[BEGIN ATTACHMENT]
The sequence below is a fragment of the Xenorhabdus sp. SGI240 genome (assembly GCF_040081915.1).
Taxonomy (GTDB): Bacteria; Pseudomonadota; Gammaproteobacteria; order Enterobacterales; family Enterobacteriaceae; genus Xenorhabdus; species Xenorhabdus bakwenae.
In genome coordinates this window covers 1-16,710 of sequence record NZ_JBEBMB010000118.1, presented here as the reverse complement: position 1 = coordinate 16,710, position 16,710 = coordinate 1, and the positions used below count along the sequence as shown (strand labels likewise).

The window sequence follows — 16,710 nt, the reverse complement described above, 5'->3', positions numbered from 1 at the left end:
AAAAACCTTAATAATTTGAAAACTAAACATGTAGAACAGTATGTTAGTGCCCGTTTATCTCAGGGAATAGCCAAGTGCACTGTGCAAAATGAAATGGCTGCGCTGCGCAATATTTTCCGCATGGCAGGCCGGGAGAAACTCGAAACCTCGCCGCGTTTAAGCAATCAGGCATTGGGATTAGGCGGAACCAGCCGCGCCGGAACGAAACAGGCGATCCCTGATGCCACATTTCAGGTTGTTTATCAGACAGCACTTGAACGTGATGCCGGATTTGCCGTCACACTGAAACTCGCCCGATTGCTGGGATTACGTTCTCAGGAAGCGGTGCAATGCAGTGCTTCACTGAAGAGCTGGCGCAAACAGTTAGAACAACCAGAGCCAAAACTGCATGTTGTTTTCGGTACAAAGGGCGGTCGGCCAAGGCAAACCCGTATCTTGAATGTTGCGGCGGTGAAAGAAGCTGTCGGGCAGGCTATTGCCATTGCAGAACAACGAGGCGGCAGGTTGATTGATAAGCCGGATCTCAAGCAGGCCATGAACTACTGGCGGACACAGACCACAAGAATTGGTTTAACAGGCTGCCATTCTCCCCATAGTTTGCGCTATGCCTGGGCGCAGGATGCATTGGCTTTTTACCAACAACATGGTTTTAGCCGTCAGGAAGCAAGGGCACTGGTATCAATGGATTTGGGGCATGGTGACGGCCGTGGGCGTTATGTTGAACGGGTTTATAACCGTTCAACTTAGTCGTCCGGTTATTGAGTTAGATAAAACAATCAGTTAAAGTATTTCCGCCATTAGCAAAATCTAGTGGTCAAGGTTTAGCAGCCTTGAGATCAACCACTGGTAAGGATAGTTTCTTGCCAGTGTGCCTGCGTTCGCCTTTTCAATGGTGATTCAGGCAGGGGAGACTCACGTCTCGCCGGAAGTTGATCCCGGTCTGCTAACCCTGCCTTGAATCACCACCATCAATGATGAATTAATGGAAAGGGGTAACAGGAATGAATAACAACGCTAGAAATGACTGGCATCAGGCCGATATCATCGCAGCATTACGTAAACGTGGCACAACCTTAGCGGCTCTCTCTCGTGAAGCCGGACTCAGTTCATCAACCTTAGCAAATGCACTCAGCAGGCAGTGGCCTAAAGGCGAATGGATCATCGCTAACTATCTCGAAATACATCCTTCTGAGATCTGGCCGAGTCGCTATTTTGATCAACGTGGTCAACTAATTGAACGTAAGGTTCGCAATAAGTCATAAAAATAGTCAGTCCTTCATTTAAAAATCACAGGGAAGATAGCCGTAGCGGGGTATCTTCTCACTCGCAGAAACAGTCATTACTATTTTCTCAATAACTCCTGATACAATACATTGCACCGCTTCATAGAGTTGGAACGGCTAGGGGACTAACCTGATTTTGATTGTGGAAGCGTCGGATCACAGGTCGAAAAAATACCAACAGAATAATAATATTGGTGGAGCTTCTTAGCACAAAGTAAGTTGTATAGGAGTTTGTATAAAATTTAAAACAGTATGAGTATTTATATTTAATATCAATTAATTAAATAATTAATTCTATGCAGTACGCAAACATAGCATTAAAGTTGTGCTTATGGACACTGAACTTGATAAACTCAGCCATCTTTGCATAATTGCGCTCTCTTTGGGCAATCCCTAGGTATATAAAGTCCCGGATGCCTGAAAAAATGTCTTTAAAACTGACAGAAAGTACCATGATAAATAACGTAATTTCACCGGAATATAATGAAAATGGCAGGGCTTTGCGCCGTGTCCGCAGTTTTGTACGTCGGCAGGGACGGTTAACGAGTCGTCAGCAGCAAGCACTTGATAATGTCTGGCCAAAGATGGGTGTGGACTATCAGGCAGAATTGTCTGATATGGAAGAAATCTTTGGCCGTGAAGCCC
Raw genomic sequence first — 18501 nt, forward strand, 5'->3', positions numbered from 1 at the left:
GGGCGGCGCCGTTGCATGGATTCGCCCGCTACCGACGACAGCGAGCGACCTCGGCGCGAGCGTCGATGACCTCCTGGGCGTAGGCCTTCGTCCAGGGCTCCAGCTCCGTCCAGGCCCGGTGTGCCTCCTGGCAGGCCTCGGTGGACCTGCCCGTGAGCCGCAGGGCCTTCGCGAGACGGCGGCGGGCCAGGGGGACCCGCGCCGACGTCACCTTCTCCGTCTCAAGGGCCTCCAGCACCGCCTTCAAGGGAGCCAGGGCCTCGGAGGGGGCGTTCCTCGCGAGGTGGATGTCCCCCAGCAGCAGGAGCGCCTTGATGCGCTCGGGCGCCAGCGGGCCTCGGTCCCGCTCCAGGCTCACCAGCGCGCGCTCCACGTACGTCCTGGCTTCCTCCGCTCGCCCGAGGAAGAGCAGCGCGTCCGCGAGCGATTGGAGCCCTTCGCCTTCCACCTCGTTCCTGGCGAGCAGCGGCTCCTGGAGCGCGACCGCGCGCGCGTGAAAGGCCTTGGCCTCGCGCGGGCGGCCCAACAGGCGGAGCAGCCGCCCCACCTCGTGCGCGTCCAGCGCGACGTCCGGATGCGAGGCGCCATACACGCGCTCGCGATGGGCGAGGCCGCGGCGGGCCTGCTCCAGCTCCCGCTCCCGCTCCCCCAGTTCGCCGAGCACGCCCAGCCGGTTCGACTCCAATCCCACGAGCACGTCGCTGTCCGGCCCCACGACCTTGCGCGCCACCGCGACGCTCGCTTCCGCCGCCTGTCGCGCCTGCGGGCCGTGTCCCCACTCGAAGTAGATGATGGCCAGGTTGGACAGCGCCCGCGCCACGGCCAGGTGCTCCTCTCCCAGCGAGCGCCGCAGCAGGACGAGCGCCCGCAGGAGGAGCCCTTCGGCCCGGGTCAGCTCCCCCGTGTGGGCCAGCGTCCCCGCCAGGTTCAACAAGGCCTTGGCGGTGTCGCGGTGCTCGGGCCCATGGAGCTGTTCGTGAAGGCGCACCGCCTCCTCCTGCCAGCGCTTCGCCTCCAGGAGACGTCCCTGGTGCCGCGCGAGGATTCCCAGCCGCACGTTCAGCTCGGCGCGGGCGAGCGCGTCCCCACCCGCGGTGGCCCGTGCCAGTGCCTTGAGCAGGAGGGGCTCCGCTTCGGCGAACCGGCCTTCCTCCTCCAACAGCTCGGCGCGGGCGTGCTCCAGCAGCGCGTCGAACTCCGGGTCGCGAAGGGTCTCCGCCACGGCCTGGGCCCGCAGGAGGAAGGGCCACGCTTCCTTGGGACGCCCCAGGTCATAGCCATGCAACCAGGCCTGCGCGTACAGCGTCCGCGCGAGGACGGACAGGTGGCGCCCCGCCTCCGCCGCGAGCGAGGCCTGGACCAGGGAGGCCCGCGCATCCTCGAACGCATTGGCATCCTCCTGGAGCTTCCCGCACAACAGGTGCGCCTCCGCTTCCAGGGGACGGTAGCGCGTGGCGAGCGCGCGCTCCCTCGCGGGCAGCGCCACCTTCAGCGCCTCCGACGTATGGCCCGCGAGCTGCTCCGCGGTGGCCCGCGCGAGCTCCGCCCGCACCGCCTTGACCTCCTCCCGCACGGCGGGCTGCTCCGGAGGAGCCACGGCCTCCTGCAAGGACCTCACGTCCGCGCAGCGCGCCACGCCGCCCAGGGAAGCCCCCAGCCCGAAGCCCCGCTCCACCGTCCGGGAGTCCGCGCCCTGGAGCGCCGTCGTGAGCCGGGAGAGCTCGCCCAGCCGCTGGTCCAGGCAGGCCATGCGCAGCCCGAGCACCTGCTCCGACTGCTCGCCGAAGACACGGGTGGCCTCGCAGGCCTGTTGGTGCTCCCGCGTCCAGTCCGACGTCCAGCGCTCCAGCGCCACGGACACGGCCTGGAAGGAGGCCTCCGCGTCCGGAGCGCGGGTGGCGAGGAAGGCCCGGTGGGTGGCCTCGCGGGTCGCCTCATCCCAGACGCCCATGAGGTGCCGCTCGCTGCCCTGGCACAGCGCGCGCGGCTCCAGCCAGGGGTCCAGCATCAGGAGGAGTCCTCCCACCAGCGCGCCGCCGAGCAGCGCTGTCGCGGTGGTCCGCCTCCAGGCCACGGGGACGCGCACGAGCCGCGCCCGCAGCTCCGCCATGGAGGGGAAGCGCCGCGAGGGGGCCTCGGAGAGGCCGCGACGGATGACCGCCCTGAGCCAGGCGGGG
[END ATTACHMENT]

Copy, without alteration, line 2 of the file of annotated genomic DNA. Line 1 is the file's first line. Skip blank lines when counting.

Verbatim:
Taxonomy (GTDB): Bacteria; Pseudomonadota; Gammaproteobacteria; order Enterobacterales; family Enterobacteriaceae; genus Xenorhabdus; species Xenorhabdus bakwenae.